The Student News Site of University of Arizona

The Daily Wildcat

75° Tucson, AZ

The Daily Wildcat

The Daily Wildcat

 

    “One step forward, two steps back”

    Adam Gaubsports editor
    Adam Gaub
    sports editor

    Gaub’s Gospel

    The new ticketing policy announced yesterday by Arizona Athletics and ASUA showed glimmers of hope that the men’s basketball ticket fiasco that goes on each year is slowly reaching a better place.

    Problem is, it’s hard to see that glimmer behind the heavy-handed way in which the plan was announced, pacing the punch that is the hit students’ wallets will be taking to pay for football and basketball tickets next year.

    Associated Students of the University of Arizona spirit director Amber Harryman, along with then-acting student body president Erin Hertzog, senior associate athletic director Chris Del Conte and associate athletics directors Scott MacKenzie and Russell Dean met in April to hammer out the plan, which was disclosed to the media in a press release before ASUA spirit director nominee Michael Huston, an Arizona Daily Wildcat opinions columnist, was even told about it.

    Huston, who should be confirmed for his position by the ASUA Senate tonight, will do an excellent job in the role but has been unfairly saddled with a ticketing plan that he didn’t even know about, much less have a say in.

    Now maybe this is some sort of rite of passage, for the outgoing director to help create brand new policy that the newcomer is left to implement, but regardless of who it is, it just lacks common sense.

    The policy itself isn’t a total failure, if you can manage to get past the staggering increases in ticket prices, which by the way are indeed staggering and are much higher than are really necessitated by simply competing with the other Pacific 10 Conference schools, as Harryman has said.

    ASU, which has held the upper hand in football against Arizona since the Wildcats won the Holiday Bowl in 1998, didn’t go insane with student ticket pricing after its football team had a good season.

    Oh wait. The Cats didn’t have a good season. They won three games. Lost eight.

    The rate hike (and this is across the board – the general public is taking it in the shorts as a result of Stoops Hoopla) is basically akin to buying stock in a dotcom. It could go huge in the next few years, could make slow and steady gains, or could flop flat on its face in no time at all.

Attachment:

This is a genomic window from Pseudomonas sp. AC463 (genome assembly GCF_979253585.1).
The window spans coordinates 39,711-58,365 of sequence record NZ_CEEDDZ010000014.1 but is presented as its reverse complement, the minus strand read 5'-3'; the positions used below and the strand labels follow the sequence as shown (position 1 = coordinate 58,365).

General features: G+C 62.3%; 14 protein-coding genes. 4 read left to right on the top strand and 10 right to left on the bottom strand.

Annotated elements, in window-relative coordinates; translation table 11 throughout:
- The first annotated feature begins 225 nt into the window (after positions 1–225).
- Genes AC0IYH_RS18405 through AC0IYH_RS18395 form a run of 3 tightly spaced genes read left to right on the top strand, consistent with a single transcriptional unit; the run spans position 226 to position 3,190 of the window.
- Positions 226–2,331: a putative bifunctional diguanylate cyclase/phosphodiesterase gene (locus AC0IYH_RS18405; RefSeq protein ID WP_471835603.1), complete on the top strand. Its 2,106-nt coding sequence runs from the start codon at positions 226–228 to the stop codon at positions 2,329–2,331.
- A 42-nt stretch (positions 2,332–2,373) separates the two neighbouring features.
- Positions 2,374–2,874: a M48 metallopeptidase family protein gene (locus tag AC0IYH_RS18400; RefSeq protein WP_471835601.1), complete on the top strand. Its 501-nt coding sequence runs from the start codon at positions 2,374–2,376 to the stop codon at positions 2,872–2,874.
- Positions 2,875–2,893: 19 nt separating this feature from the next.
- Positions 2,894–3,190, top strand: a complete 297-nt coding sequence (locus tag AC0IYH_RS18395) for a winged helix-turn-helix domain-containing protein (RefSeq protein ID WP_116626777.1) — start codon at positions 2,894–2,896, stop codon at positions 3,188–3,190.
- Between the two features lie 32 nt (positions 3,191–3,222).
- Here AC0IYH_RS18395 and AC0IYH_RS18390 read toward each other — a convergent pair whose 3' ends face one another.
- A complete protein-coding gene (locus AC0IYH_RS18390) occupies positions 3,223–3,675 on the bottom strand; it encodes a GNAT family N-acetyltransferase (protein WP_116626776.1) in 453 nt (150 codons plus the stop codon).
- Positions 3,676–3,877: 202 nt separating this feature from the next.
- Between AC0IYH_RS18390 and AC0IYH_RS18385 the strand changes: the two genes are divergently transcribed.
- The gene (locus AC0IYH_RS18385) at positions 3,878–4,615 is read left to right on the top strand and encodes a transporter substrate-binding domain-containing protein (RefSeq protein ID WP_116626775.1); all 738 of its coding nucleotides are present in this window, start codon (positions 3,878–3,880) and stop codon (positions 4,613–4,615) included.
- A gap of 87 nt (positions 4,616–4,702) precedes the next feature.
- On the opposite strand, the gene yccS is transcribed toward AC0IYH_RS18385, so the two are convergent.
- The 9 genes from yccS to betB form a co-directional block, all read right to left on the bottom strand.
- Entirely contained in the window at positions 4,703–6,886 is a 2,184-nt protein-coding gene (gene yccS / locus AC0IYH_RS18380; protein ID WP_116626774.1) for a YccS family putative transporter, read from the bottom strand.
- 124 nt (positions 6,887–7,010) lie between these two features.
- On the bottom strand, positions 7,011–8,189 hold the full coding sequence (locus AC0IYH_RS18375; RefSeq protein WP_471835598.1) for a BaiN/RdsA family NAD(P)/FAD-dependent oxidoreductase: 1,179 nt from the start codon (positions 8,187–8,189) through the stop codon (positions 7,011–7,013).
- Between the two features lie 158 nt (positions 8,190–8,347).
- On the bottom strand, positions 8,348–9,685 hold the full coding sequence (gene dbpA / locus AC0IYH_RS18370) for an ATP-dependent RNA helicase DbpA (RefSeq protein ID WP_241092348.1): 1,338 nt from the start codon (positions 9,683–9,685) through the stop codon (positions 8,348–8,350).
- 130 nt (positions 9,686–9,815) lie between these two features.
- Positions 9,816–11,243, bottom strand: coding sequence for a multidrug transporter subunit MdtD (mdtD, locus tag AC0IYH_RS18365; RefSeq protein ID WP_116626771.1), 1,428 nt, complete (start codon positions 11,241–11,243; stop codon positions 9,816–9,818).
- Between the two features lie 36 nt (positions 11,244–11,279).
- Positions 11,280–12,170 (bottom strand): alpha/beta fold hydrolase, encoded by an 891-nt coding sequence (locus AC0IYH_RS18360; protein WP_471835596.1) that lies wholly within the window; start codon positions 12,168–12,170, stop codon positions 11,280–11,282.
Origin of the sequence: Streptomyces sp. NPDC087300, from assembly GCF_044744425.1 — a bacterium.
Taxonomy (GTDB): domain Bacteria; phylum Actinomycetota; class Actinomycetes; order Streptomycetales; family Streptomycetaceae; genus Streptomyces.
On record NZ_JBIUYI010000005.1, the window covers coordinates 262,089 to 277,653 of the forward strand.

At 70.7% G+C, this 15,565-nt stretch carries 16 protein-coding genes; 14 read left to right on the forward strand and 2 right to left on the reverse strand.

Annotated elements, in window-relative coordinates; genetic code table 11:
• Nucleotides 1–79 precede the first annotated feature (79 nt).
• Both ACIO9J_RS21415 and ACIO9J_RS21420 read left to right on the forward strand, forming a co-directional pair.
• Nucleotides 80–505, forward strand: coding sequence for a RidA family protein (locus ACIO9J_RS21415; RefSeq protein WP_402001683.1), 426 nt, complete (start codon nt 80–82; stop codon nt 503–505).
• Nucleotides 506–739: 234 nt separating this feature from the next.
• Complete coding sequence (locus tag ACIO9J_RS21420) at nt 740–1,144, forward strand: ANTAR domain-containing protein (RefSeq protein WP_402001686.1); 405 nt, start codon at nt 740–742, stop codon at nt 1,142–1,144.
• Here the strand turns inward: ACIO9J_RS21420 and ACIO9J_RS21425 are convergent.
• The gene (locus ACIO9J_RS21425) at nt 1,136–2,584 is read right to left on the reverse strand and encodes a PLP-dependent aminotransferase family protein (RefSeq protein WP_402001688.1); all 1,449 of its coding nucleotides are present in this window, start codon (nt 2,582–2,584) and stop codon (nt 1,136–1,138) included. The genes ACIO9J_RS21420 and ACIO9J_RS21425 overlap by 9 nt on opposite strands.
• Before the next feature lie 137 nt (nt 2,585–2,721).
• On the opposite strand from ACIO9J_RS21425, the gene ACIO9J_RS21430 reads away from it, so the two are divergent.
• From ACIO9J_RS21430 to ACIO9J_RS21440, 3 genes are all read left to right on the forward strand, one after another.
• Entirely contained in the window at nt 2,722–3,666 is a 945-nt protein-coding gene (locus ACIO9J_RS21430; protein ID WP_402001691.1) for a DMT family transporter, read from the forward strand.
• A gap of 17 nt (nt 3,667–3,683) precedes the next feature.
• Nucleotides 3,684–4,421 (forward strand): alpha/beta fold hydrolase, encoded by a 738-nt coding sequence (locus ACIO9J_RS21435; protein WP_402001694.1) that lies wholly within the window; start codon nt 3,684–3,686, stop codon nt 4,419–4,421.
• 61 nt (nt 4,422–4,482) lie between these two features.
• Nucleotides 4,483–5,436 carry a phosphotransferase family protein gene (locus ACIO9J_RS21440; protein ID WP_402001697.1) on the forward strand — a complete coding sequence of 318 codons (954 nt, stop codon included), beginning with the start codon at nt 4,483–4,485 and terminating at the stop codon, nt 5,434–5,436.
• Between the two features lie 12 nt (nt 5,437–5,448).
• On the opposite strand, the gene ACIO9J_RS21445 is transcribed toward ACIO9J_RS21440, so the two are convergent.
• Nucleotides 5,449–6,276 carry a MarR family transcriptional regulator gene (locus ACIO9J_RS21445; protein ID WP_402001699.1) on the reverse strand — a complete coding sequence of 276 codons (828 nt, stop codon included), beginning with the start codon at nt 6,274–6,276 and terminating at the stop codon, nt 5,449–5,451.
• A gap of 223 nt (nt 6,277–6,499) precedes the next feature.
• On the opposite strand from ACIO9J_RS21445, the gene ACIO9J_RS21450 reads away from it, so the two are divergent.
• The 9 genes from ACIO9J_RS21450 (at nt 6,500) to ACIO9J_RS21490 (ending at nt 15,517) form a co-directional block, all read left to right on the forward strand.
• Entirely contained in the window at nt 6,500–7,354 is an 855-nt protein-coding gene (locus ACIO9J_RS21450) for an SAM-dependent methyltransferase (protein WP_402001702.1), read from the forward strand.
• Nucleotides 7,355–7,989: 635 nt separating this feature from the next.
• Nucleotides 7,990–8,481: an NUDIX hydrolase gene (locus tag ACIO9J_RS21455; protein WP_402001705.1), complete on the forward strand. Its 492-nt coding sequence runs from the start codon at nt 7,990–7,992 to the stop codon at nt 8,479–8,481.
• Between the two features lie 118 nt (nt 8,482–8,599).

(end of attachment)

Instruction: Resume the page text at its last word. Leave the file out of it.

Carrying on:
Yes indeed, head football coach Mike Stoops has everyone sipping his Kool-Aid and has everyone shelling out more bucks just because he sprinkled a bit more sugar in there. It’s still the same flavor though – the program needs to win some games before the athletics department begins testing our fan-base loyalty.

    It’s hard to argue with success when it comes to men’s basketball, though. I’ll be quite honest; $6 for the best seat in town is a steal for a college student, considering the insanity involved in getting season tickets for the general public.

    And the proposed ‘Senior Day,’ for the Wildcats’ last home game is a small step in the right direction. Seniority for tickets is what it is all about. Once they find a way to truly incorporate that, they will satisfy the vast majority of student fans.

    The rest of the plan will be getting revised a year from now because it’s not going to work, and not surprisingly if you take a look at it.

    Students will get frustrated with having to wake up at 5:45 a.m. each Monday morning to get a shot at a basketball ticket for just one or two games for that week, especially if the system is anything like that Student Link used for registration for classes.

    The system will overload, move at a snail’s pace and frustrate the basketball fan just trying to get a shot at seeing Lute’s squad live in action at our beloved McKale Center.

    However, with three hours before students can begin buying them in person, the tickets should be all but grabbed up, and waiting in line will be nothing more than catching a sunrise somewhere besides under your covers.

    Quite honestly, the plan to sell extra tickets to the general public is a precursor of what is to come in the next few years. If the Wildcat student section isn’t sold out each and every game – and yes, that includes the exhibitions – then it will be an excuse to do what the athletic department really wants: Sell the tickets to the public and make more money.

    It’s up to the students to make sure that doesn’t happen. Even if that does mean sipping coffee while yelling at your computer at 6 a.m.

    But this is still just fighting from within the system. The system is not for the students, and until students demonstrate clearly what they want, the athletics department, with the puppy-dog-like cooperation of ASUA, will continue to patronize students with ‘deals’ such as this.

    More to Discover
    Activate Search